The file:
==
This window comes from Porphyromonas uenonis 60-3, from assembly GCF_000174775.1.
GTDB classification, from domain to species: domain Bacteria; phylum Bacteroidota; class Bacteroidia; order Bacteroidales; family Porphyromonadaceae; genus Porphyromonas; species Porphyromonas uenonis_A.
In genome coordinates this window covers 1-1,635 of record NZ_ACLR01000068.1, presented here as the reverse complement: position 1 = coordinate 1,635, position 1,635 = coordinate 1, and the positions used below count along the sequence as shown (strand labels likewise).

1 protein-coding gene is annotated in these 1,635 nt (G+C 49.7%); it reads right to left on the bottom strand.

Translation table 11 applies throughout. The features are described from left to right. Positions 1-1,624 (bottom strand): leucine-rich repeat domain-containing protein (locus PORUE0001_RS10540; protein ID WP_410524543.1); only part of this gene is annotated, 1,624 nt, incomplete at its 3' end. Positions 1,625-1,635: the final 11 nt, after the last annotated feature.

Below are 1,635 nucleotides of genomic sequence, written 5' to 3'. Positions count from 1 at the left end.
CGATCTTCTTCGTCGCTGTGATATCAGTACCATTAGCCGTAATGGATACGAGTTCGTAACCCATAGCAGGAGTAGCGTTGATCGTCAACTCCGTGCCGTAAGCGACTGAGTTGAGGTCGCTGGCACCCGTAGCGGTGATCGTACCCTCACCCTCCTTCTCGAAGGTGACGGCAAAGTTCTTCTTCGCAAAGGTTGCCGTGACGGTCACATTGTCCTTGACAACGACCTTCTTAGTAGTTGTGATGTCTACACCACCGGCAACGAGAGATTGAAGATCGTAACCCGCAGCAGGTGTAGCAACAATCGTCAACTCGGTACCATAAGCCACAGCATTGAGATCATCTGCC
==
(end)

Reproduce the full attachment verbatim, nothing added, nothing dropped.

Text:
This window comes from Porphyromonas uenonis 60-3, from assembly GCF_000174775.1.
GTDB classification, from domain to species: domain Bacteria; phylum Bacteroidota; class Bacteroidia; order Bacteroidales; family Porphyromonadaceae; genus Porphyromonas; species Porphyromonas uenonis_A.
In genome coordinates this window covers 1-1,635 of record NZ_ACLR01000068.1, presented here as the reverse complement: position 1 = coordinate 1,635, position 1,635 = coordinate 1, and the positions used below count along the sequence as shown (strand labels likewise).

1 protein-coding gene is annotated in these 1,635 nt (G+C 49.7%); it reads right to left on the bottom strand.

Translation table 11 applies throughout. The features are described from left to right. Positions 1-1,624 (bottom strand): leucine-rich repeat domain-containing protein (locus PORUE0001_RS10540; protein ID WP_410524543.1); only part of this gene is annotated, 1,624 nt, incomplete at its 3' end. Positions 1,625-1,635: the final 11 nt, after the last annotated feature.

Below are 1,635 nucleotides of genomic sequence, written 5' to 3'. Positions count from 1 at the left end.
CGATCTTCTTCGTCGCTGTGATATCAGTACCATTAGCCGTAATGGATACGAGTTCGTAACCCATAGCAGGAGTAGCGTTGATCGTCAACTCCGTGCCGTAAGCGACTGAGTTGAGGTCGCTGGCACCCGTAGCGGTGATCGTACCCTCACCCTCCTTCTCGAAGGTGACGGCAAAGTTCTTCTTCGCAAAGGTTGCCGTGACGGTCACATTGTCCTTGACAACGACCTTCTTAGTAGTTGTGATGTCTACACCACCGGCAACGAGAGATTGAAGATCGTAACCCGCAGCAGGTGTAGCAACAATCGTCAACTCGGTACCATAAGCCACAGCATTGAGATCATCTGCC